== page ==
Prostitution

Overview

Pierre Guyotat's extraordinary novel of 1975, a vast enumeration of sexual acts accumulating and multiplying in an Algerian urban landscape, where every orgasm has its exact price and where every prostitute is one fuck away from death, Prostitution creates its own corporeal language of sex, stripped violently to the bone, inflicting impact upon impact upon the reader's neural system.

Revered in his native France, Guyotat remains an ...

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Overview

Pierre Guyotat's extraordinary novel of 1975, a vast enumeration of sexual acts accumulating and multiplying in an Algerian urban landscape, where every orgasm has its exact price and where every prostitute is one fuck away from death, Prostitution creates its own corporeal language of sex, stripped violently to the bone, inflicting impact upon impact upon the reader's neural system.

Revered in his native France, Guyotat remains an unprecedented literary figure, creating work of absolute originality.

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What People Are Saying

Bruce Benderson
An excerpt from Pierre Guyotat's ground-breaking novel of sexual reductionism and linguistic purification, one of the most radical attacks on the power of civilized language ever attempted.
Pierre Guyotat
This book is a crime... Accentuated rhythmized, lexiconized by...everything I've been forbidden to live
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Product Details

  • ISBN-13: 9780873760812
  • Publisher: Red Dust, Incorporated
  • Publication date: 1/1/1995
  • Series: French Series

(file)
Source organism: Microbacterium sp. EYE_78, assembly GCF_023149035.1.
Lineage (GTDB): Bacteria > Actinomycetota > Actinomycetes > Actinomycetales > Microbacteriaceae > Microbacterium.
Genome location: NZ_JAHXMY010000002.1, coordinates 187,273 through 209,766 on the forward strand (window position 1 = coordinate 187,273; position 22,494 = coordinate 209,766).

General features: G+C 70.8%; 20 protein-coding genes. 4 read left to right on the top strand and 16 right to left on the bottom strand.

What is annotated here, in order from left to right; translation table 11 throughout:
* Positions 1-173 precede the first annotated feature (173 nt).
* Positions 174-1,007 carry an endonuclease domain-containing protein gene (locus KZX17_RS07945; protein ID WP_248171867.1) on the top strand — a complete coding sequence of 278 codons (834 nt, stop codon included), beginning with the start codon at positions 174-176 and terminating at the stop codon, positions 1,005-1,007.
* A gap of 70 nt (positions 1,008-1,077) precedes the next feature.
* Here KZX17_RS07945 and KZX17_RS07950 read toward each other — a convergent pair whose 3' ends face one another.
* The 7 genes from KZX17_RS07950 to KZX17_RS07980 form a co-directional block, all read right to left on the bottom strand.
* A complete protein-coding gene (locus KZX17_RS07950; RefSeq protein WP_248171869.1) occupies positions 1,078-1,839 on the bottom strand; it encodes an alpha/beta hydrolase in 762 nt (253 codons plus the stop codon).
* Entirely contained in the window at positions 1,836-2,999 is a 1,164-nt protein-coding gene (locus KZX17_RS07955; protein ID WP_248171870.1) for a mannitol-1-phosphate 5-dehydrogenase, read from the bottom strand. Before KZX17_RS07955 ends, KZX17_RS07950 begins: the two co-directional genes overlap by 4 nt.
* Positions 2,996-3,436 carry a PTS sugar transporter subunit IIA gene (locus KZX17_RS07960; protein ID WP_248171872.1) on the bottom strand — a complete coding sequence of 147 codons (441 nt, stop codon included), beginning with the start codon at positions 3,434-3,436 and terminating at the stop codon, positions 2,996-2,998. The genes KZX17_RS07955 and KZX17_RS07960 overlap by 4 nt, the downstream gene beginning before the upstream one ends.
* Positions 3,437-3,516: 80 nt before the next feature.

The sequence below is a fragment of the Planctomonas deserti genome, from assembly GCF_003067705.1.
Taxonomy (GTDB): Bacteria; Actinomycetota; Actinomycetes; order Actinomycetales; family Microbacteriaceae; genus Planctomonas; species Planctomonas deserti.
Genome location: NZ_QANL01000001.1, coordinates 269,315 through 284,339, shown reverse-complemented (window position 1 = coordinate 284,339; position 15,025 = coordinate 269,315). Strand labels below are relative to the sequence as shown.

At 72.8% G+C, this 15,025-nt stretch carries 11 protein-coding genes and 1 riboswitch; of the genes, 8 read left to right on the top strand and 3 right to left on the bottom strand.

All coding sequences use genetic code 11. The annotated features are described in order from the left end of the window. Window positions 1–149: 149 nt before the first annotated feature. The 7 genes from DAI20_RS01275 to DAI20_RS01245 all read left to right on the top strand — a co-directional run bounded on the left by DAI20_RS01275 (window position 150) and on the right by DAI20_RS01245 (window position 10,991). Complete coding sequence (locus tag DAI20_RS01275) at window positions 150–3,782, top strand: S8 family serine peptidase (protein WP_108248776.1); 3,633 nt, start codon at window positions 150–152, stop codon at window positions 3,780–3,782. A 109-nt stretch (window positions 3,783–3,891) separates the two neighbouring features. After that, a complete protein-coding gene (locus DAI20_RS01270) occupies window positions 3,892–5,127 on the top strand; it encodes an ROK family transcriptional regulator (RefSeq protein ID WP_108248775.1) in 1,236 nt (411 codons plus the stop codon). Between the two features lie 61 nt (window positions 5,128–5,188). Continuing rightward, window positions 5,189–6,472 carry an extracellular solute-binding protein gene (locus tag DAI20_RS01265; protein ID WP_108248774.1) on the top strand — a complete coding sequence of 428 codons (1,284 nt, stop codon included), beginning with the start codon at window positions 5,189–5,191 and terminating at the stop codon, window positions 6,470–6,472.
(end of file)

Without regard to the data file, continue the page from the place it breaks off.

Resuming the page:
• Pages: 32

Preface

Prostitution (1975) marks the beginning of Guyotat's radical subversion of French language itself.  It is largely a torrent of sexual aggression.  The writing is based upon, but not written in, "true" French.  It is according to the author "an attack on the word,"...Guyotat calls what he now writes "matiere ecrite" - "written stuff", a kind of basic, or primal, creative matter that transcends any one artistic discipline...The look of the apostrophe-riddled text of Prostitution is as important as its semantic aspect. Its words and sounds are combined to stimulate an oral reading - either out loud or internally.
There were some major difficulties in working out an English-based equivalent of Prostitution. By using an Algerian setting and Arabic vernacular to great subversive effect, Guyotat was relying on France's revulsion for its colonial past, it's guilt about the Algerian War, and its panic about the increasing Arab immigration. My staying with the North African orientation would have distanced this text from American readers. Consequently, I made the bold decision to transpose the setting to an unidentified Caribbean location and shifted the linguistic emphasis from French-Arabic to "Spanglish".
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